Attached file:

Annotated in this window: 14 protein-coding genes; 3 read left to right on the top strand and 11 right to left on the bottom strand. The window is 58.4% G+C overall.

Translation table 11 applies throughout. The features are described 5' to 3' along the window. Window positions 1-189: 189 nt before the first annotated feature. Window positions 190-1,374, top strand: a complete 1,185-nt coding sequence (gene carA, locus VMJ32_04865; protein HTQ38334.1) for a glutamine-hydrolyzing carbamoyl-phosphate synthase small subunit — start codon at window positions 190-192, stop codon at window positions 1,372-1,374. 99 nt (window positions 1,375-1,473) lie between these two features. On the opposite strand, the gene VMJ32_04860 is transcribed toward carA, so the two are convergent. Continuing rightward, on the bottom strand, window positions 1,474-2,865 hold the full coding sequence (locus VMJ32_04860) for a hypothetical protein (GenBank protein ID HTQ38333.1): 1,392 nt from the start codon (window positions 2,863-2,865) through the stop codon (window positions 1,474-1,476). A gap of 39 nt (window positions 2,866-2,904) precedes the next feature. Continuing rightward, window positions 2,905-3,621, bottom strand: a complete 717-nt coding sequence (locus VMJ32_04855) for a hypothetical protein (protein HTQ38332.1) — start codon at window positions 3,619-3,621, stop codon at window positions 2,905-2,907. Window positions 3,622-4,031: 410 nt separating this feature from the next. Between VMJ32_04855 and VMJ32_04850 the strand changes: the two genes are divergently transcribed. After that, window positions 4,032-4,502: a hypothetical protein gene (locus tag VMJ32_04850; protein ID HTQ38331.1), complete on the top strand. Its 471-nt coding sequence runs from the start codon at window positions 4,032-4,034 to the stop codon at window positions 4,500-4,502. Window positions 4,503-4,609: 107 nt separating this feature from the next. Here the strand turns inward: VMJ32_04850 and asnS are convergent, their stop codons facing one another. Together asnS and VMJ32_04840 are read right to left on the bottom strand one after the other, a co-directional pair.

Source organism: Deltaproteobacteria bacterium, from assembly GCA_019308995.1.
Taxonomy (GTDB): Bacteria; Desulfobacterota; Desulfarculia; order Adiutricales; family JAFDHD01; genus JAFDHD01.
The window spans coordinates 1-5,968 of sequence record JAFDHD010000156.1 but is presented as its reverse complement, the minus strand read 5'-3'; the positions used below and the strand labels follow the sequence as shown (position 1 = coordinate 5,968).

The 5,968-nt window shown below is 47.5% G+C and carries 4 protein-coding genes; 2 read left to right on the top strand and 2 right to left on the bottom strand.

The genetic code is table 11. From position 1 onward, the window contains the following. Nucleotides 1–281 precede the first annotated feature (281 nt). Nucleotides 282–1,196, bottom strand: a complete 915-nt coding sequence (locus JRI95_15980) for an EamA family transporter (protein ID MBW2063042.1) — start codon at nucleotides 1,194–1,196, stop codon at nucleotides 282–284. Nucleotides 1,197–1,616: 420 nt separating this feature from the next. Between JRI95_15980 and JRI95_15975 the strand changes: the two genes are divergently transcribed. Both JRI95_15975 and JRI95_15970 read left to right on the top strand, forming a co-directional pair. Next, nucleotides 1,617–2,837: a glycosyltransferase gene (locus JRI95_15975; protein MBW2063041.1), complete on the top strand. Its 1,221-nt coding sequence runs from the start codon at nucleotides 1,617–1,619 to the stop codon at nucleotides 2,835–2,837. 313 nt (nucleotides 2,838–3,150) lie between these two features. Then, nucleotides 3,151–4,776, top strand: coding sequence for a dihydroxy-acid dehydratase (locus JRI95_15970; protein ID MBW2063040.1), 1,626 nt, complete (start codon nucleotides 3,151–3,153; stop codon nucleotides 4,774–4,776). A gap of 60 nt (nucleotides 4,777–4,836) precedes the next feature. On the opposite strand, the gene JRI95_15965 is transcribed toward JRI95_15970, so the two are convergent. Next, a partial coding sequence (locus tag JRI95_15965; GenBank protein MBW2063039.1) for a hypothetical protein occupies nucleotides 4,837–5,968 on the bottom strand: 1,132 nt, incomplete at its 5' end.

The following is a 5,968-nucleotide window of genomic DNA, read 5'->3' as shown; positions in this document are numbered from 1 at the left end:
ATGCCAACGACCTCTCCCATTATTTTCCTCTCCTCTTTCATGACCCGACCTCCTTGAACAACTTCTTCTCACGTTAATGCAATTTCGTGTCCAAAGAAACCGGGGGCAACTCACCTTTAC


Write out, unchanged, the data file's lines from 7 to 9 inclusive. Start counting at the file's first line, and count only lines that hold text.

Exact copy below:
The genetic code is table 11. From position 1 onward, the window contains the following. Nucleotides 1–281 precede the first annotated feature (281 nt). Nucleotides 282–1,196, bottom strand: a complete 915-nt coding sequence (locus JRI95_15980) for an EamA family transporter (protein ID MBW2063042.1) — start codon at nucleotides 1,194–1,196, stop codon at nucleotides 282–284. Nucleotides 1,197–1,616: 420 nt separating this feature from the next. Between JRI95_15980 and JRI95_15975 the strand changes: the two genes are divergently transcribed. Both JRI95_15975 and JRI95_15970 read left to right on the top strand, forming a co-directional pair. Next, nucleotides 1,617–2,837: a glycosyltransferase gene (locus JRI95_15975; protein MBW2063041.1), complete on the top strand. Its 1,221-nt coding sequence runs from the start codon at nucleotides 1,617–1,619 to the stop codon at nucleotides 2,835–2,837. 313 nt (nucleotides 2,838–3,150) lie between these two features. Then, nucleotides 3,151–4,776, top strand: coding sequence for a dihydroxy-acid dehydratase (locus JRI95_15970; protein ID MBW2063040.1), 1,626 nt, complete (start codon nucleotides 3,151–3,153; stop codon nucleotides 4,774–4,776). A gap of 60 nt (nucleotides 4,777–4,836) precedes the next feature. On the opposite strand, the gene JRI95_15965 is transcribed toward JRI95_15970, so the two are convergent. Next, a partial coding sequence (locus tag JRI95_15965; GenBank protein MBW2063039.1) for a hypothetical protein occupies nucleotides 4,837–5,968 on the bottom strand: 1,132 nt, incomplete at its 5' end.

The following is a 5,968-nucleotide window of genomic DNA, read 5'->3' as shown; positions in this document are numbered from 1 at the left end:
ATGCCAACGACCTCTCCCATTATTTTCCTCTCCTCTTTCATGACCCGACCTCCTTGAACAACTTCTTCTCACGTTAATGCAATTTCGTGTCCAAAGAAACCGGGGGCAACTCACCTTTAC